...from this is was able to determine if you created a file on a system in a time zone later than the one modifying it you were able to obtain results where the modified date was earlier than the creation date.

That sounds definitive, whereas in the thread (above link...before sachin took the thread off topic... Wink ) it seems to be a possibility. What I mean by that is that even though your testing was thorough for that instance, it's but one possibility.

Most importantly:
...and have got some answers to was how...

Would it be possible for you to share those answers with the forum?

Thanks,

H. Carvey
"Windows Forensics and Incident Recovery"
www.windows-ir.com
windowsir.blogspot.com  

keydet89
Senior Member
 
 
  

Re: Establish the accuracy of the system clock

Post Posted: Wed Sep 28, 2005 8:06 am

Harlan, the 'answers' I was referring to were the 'replies' seen above. As for the previous testing, yes, that is one possibility, one more than I had before. I did not mention it was an end all answer to the question, just one possibility, if you have some other possibilities I am sure the group would benefit in hearing them.

Thanks  

techmerlin
Senior Member
 
 
  

Re: Establish the accuracy of the system clock

Post Posted: Wed Sep 28, 2005 9:21 am

the 'answers' I was referring to were the 'replies' seen above

Sorry...from your post, that wasn't very clear. In other lists, I know that folks receive many answers offlist, so I thought that maybe that's what happened here.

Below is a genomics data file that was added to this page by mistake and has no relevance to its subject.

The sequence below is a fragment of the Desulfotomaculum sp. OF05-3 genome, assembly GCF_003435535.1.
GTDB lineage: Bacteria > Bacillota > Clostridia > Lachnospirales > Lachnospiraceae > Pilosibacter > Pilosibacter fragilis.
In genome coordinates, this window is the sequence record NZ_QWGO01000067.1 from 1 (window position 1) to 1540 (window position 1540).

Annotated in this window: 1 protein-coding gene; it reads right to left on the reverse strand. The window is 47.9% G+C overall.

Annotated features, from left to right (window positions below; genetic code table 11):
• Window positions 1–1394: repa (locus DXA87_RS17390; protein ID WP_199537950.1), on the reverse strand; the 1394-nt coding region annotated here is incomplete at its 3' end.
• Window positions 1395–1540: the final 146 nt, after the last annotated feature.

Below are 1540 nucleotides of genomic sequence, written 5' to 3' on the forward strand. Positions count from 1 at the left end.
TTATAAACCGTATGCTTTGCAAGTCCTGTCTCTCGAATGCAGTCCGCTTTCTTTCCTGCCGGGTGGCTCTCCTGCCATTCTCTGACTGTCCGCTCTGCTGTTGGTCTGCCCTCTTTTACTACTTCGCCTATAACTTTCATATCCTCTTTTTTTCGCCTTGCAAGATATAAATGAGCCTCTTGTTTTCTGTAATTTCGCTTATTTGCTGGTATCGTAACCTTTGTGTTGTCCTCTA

... if you have some other possibilities...

Nice try. I'm researching this so that I can use it myself. I'll post what I find...I don't want to post "possibilities" - those seem to lead off-topic very quickly.

H. Carvey
"Windows Forensics and Incident Recovery"
www.windows-ir.com
windowsir.blogspot.com  

keydet89
Senior Member
 
 
  

Re: Establish the accuracy of the system clock

Post Posted: Thu Sep 29, 2005 1:01 pm

- keydet89
While I appreciate Ashay's information, the more I think about it, the less I see it as definitive. It's clear that the base assumption of that methodology is putting trust in the validity of the mail server's system clock, and I see several issues with that.


I would agree with this statement if you are looking at only an MSN clock (or any one clock) as the means of validation. But, if you validate it against several clocks and are seeing the same result, I think you can safely conclude the results will give you the accuracy of the system clock.

Mail servers are a good way to go, but a lot of internet activity will give you a server clock time. Most forums will display a time on every page you visit, all forums will display a time for a post. Banking, online purchases, and a number of other pages will display a server time. Looking at these cached pages and the corresponding index.dat would give you an accurate measurement of the system time. Also pick web servers that you can validate in a live test. If you use an MSN email to try and retrieve system time, send an email through MSN and verify the time headers vs your system time vs real time and record the results to provide evidence to defend your final result.

Repeat this process for a minimum of five separate server times and verify each one and get the same result, and I think you (and a jury) can reasonably conclude that this is an accurate system time.

Jason.  

ccutpd
Newbie